Disaster at sea: more than a century of deadly shipwrecks
PARIS—As Senegal marks the 10th anniversary of the sinking of the Joola passenger ferry, one of the world’s worst maritime tragedies, below are the deadliest peacetime shipping disasters since the beginning of the 20th century:
- June 15, 1904: The American steamer General Slocum catches fire and sinks in New York’s East River, killing 1,020.
- April 15, 1912: The Titanic, the biggest, most ambitious ship of its age, hits an iceberg in the North Atlantic and sinks on its maiden voyage, with the death of 1,513 passengers and crew. A total of 711 are rescued.
- September 22, 1912: A Japanese steamship, the Kiche Maru, sinks off the eastern Japanese island of Honshu during a typhoon: more than 1,000 die.
- May 29, 1914: The Empress of Ireland, a Canadian passenger liner sailing between Canada and Britain, sinks after colliding with the Norwegian cargo ship Storstad on the Saint-Laurent River: 1,012 die.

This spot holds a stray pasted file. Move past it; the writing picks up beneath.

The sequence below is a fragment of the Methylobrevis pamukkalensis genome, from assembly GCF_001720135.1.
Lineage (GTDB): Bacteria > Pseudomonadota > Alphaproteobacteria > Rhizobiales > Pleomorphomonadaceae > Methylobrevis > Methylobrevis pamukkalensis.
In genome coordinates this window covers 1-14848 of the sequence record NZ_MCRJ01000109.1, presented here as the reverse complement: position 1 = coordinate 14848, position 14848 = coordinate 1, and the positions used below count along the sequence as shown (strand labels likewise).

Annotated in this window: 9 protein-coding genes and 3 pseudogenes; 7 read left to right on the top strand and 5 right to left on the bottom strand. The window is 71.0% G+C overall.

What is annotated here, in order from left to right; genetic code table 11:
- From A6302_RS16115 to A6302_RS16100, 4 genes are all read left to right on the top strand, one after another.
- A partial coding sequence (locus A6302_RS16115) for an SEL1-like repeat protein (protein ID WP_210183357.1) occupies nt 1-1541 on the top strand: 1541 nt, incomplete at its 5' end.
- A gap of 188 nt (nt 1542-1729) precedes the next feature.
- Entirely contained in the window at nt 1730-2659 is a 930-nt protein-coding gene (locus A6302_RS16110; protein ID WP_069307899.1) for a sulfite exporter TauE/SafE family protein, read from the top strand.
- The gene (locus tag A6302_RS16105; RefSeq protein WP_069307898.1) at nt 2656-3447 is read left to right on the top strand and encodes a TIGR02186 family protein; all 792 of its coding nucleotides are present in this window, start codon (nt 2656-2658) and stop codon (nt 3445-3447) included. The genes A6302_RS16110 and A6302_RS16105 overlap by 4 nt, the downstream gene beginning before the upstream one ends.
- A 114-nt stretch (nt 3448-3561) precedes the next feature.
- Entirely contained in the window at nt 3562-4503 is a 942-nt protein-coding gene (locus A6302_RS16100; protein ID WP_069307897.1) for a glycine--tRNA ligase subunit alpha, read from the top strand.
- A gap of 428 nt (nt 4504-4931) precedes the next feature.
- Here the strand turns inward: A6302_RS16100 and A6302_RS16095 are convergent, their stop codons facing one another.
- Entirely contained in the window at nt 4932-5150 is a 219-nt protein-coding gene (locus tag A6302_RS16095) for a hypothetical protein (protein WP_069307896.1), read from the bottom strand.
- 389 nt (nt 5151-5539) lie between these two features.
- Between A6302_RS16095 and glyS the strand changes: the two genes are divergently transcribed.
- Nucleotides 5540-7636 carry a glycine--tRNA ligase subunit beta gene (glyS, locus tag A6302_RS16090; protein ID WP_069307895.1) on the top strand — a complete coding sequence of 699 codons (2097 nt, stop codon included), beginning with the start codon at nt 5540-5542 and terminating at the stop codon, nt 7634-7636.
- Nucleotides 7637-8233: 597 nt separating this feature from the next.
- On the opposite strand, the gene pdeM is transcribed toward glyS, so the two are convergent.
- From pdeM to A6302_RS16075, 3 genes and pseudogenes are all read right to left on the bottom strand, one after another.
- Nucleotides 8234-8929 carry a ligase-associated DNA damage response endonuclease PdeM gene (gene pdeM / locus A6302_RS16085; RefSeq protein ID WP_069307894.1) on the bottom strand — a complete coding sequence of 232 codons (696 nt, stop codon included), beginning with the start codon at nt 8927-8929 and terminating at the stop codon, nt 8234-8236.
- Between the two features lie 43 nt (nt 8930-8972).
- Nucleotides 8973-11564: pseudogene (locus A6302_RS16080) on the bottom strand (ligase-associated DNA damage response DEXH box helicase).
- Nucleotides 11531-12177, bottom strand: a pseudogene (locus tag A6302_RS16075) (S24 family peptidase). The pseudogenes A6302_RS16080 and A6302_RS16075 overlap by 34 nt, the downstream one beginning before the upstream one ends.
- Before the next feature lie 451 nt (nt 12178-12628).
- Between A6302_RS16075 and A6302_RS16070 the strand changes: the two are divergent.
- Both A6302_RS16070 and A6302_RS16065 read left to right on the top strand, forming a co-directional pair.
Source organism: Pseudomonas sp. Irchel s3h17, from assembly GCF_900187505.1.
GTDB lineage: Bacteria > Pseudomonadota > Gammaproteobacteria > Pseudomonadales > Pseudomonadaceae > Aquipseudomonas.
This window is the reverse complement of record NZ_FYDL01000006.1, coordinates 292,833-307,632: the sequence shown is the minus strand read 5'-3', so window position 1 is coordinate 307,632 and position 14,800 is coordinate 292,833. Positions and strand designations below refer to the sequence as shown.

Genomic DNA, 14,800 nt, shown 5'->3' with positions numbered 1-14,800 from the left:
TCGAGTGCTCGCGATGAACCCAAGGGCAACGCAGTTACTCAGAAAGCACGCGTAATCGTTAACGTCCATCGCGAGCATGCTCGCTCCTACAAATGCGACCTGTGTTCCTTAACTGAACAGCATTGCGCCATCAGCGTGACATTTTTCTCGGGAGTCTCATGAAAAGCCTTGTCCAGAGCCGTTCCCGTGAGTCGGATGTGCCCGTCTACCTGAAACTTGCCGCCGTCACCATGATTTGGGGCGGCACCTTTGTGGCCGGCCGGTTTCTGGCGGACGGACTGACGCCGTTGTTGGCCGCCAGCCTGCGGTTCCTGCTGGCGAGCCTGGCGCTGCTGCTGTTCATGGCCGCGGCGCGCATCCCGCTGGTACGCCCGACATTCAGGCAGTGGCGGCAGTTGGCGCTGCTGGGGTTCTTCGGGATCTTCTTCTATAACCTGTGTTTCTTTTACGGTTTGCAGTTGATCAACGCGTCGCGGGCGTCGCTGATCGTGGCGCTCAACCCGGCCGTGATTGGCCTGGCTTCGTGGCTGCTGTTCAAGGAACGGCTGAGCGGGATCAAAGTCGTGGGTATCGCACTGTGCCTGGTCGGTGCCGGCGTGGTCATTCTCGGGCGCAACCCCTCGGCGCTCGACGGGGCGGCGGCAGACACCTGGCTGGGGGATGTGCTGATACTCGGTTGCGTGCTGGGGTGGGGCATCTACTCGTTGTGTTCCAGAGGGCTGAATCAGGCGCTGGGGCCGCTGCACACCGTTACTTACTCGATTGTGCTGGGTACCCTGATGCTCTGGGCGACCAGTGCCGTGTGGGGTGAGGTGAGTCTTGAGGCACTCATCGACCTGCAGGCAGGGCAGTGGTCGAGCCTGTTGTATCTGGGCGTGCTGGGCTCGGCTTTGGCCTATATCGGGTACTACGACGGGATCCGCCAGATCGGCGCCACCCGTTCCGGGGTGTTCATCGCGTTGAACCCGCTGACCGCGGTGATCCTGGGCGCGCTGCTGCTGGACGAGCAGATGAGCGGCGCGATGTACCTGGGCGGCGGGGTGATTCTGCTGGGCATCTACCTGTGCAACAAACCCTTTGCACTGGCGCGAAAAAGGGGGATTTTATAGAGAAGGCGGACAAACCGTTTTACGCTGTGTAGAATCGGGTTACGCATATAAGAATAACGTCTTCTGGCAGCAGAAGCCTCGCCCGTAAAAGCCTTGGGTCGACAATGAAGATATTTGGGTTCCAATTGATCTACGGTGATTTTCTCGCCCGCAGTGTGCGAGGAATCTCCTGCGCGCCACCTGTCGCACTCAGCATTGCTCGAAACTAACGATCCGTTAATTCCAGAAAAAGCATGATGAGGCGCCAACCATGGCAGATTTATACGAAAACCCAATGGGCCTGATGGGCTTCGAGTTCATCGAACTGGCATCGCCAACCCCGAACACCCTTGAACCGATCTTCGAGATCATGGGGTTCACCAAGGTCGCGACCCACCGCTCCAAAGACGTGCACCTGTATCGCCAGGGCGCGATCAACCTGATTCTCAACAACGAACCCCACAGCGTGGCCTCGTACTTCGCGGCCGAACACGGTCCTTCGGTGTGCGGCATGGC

- March 3, 1921: Around 1,000 are killed when the Singapore ocean liner Hong Moh is wrecked on Lamock island in the South China Sea.
- September 26, 1954: The Japanese ferry Toya Maru sinks in the Sea of Japan between the northern islands of Hokkaido and Honshu when caught in a major typhoon: at least 1,150 die.
- December 20, 1987: The Philippines ferry Dona Paz sinks after colliding with the oil tanker Vector: 4,386 die in what is the world’s worst maritime disaster outside of wartime.
- September 26, 2002: An overcrowded Senegalese passenger ferry, the Joola, capsizes in stormy seas off the coast of Gambia while en route from Casamance in southern Senegal to Dakar: at least 1,860 die.
February 3, 2006: The Egyptian ferry Al-Salam Boccaccio 98, linking the Saudi port of Duba and the Egyptian port of Safaga, sinks in the Red Sea following a fire: 1,028 people die.